• Live Aqua Beach Resort Cancun: Directly on Cancun’s hotel strip, spend a perfect day here cooling off in one of eight pools while listening to the waves crash on the beach. The 391 rooms and suites are in a white pyramid-like building on the beach.
  • NIZUC Resort & Spa: In secluded Punta Nizuc, this resort has two beaches, several pools and six restaurants on a huge estate, and sits right next to a golf course. Modern rooms are in cool gray or taupe and the villas have private infinity pools. 

Q: What is there to do in Cancun?

A: Cancun keeps visitors busy whether they want to be in the sea or out. Its crystal clear waters and powdery white sand call for plenty of beach time. Aside from enjoying the hotel beaches, book one of these watery excursions:

  • Cancun Underwater Museum: Whether viewed by glass-bottomed boat or via snorkel or scuba tank, this underwater museum has installed over 500 sculptures to promote the growth of coral and revitalize the natural reefs in the area.
  • Xel-Ha Park: With caves, cenotes and lagoons, Xel-Ha is a great place for exploring. The park has swimming and snorkeling, ziplining, floating on a lazy river past mangroves, and even a cliff to jump off.
  • Xcaret Park: At this park, visitors can snorkel, swim, see butterflies, birds, turtles and even explore an island with jaguars. There are performances for learning about Mexican cultural traditions, including the dance of the voladores which involves dancers jumping off of poles from up to 100 feet in the air.
  • Ik Kil: Walk down 85 feet via a carved stairway to this cenote in the jungle near Chichen Itza for a swim, or just for beautiful photos of the vines reaching down into the water. This cenote was sacred to the Mayan people and artifacts have been found within the waters.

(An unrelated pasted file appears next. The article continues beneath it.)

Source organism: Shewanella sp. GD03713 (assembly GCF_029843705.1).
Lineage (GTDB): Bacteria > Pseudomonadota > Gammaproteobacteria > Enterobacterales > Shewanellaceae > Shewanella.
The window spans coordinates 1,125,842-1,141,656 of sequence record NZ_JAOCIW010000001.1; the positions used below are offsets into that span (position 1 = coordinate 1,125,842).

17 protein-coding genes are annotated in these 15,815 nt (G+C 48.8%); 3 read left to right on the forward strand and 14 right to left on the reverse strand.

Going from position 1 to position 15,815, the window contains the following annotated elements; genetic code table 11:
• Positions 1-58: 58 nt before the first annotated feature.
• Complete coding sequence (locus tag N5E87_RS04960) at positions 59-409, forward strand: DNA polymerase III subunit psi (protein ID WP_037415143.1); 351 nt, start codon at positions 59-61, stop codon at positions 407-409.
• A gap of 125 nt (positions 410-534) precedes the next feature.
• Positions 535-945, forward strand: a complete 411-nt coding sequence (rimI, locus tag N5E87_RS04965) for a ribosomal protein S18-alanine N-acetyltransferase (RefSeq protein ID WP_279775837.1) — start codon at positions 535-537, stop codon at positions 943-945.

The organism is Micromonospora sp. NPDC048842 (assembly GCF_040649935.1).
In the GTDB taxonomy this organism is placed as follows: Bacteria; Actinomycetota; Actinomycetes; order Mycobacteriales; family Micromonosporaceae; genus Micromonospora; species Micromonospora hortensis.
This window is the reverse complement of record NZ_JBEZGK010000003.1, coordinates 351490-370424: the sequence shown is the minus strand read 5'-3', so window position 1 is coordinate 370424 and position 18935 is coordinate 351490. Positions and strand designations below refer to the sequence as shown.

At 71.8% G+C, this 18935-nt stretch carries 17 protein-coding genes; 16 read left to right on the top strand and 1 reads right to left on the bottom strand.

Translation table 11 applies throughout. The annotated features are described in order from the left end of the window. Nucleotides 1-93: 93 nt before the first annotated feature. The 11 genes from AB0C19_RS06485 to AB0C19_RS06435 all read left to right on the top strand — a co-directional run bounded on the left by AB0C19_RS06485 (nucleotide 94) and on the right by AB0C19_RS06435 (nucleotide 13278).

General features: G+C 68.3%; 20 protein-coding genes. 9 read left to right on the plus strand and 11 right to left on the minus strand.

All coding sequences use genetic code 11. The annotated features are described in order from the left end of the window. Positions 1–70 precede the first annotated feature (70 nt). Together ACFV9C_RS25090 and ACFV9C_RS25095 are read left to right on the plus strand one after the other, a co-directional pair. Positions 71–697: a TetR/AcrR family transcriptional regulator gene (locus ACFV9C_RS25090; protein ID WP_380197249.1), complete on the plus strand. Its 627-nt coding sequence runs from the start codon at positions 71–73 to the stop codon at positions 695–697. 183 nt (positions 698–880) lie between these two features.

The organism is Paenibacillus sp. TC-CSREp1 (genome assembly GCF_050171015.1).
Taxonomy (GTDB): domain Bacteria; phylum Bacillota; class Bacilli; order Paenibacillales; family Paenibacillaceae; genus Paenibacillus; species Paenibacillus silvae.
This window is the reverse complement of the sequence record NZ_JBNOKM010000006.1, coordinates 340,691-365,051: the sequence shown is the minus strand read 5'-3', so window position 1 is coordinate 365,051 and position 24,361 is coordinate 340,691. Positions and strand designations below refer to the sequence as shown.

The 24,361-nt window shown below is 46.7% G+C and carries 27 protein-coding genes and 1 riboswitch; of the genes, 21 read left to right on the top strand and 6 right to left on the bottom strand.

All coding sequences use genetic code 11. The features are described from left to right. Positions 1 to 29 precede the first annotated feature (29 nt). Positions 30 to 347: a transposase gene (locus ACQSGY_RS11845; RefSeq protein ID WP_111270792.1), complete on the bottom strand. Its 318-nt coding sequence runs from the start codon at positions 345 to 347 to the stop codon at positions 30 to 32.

To stay dry and learn some area history, the Mayan ruins of Coba are well worth a trip. There’s evidence that people have lived in the area for 2,000 years. Visitors can climb the steps of the 138-foot high Ixmoja pyramid for great views plus explore ancient monuments and causeways made of stone.

Q: Are there sharks in Cancun?

A: Sharks can be found in any ocean water. Most sharks are harmless, but a Canadian woman was injured by a shark off a Cancun beach in 2011.

Many people come to Cancun precisely because of the sharks. Cancun is one of the few places in the world where humans can swim with the world’s biggest fish, whale sharks. These 40-foot long sharks are filter feeders and have no interest in tasting humans. Boats take passengers out into deep water to have a look at the gentle creatures.

Ensure you choose a reputable tour operator that follows the regulations protecting sharks. For example, boats cannot carry more than 10 passengers or allow more than five people to swim with the sharks at any one time. Whale sharks spend May to September near Cancun’s waters, with the peak period in July and August.

About the Author

Johanna Read is a Canadian freelance writer and photographer specializing in travel, food, and responsible tourism. Writing for a variety of Canadian and international publications, she likes to encourage travel that is culturally, economically, and environmentally sustainable. Links to all her travel stories are at www.TravelEater.net. Follow her on Twitter @TravelEater and on Instagram @TravelEaterJohanna.